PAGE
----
The Blue Girl (Newford #16)
by Charles de Lint
What is it about:
Seventeen-year-old Imogene's tough, rebellious nature has caused her more harm than good—so when her family moves to Newford, she decides to reinvent herself. She won't lose her punk/thrift-shop look, but she'll try to avoid the gangs, work a little harder at school, and maybe even stay out of trouble for a change.
Her first friend at Redding High, Maxine, is her exact opposite. Everyone considers Maxine a straight-A loser, but as Imogene soon learns, it's really Maxine's overprotective mother whose rules about clothes and curfews make it impossible for her to speak up for her true self. Oddly, the friendship works. Imogene helps Maxine loosen up and break a few rules, and in turn, Maxine keeps Imogene in line.
But trouble shows up anyway. Imogene quickly catches the eye of Redding's A-list bullies, as well as the school's resident teenage ghost. Then she gets on the wrong side of a gang of malicious fairies.
When her old imaginary childhood friend Pelly actually manifests, Imogene realises that the impossible is all too real. And it's dangerous. If she wants to survive high school—not to mention stay alive—she has to fall back on the skills she picked up in her hometown, running with a gang.
Even with Maxine and some unexpected allies by her side, will she be able to make it?
What did I think of it::
I will confess: this book caught my eye because of the cover! It did sounds like a cool read as well, so I decided to give it a try.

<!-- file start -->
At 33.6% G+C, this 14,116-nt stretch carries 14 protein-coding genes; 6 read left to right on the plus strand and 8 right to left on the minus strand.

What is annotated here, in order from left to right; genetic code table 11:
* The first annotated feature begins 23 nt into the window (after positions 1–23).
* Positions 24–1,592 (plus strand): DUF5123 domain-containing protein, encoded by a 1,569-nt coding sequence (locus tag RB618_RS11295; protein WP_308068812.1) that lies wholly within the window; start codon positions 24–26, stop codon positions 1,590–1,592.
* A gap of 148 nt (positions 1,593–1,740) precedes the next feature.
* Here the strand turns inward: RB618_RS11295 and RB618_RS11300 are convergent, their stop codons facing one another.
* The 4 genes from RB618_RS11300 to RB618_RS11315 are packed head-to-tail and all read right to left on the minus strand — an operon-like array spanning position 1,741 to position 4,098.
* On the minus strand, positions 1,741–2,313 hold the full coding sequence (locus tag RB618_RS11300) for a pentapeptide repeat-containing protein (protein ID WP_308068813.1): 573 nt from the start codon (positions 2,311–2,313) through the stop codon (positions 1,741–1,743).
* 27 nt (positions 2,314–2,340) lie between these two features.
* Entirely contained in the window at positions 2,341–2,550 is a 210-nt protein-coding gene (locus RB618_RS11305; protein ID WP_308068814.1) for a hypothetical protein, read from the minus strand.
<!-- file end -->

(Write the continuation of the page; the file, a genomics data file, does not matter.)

Now you might notice this book is part of a series. But I can tell you it can easily be read as a stand alone. I haven't read any other book in this series, and didn't feel like missing out. From what I understand these books are mostly linked because they're all set in the same fictional town. Some of them are more closely linked, but this one stands pretty much on its own within the series. Some of these books are more Young Adult, others more Adult.
The story (being Young Adult) is told in multiple viewpoints and multiple tenses, differing between Then and Now. This might sound confusing, but when reading the book I didn't have any trouble in following the story.
I liked both Imogene and Maxine. They were a perfect fit in my opinion. They have a lot of things in common, and where they were different they could help each other out. I really liked reading about how they met and how they interacted.
The paranormal aspects of this story (the ghost, the fairies) were taken from traditional folklore and mythology, but de Lint gave them their own unique spin that made them very intriguing. I was gripped by the events and was rooting for Imogene and Maxine to solve all their problems.
All in all this is a really fun and suspenseful read, that I found hard to put down. I will most certainly give other books in this series a try. Luckily I got some suggestions from a friend which books to try next.
Why should you read it:
It's a really cool Paranormal (YA) read.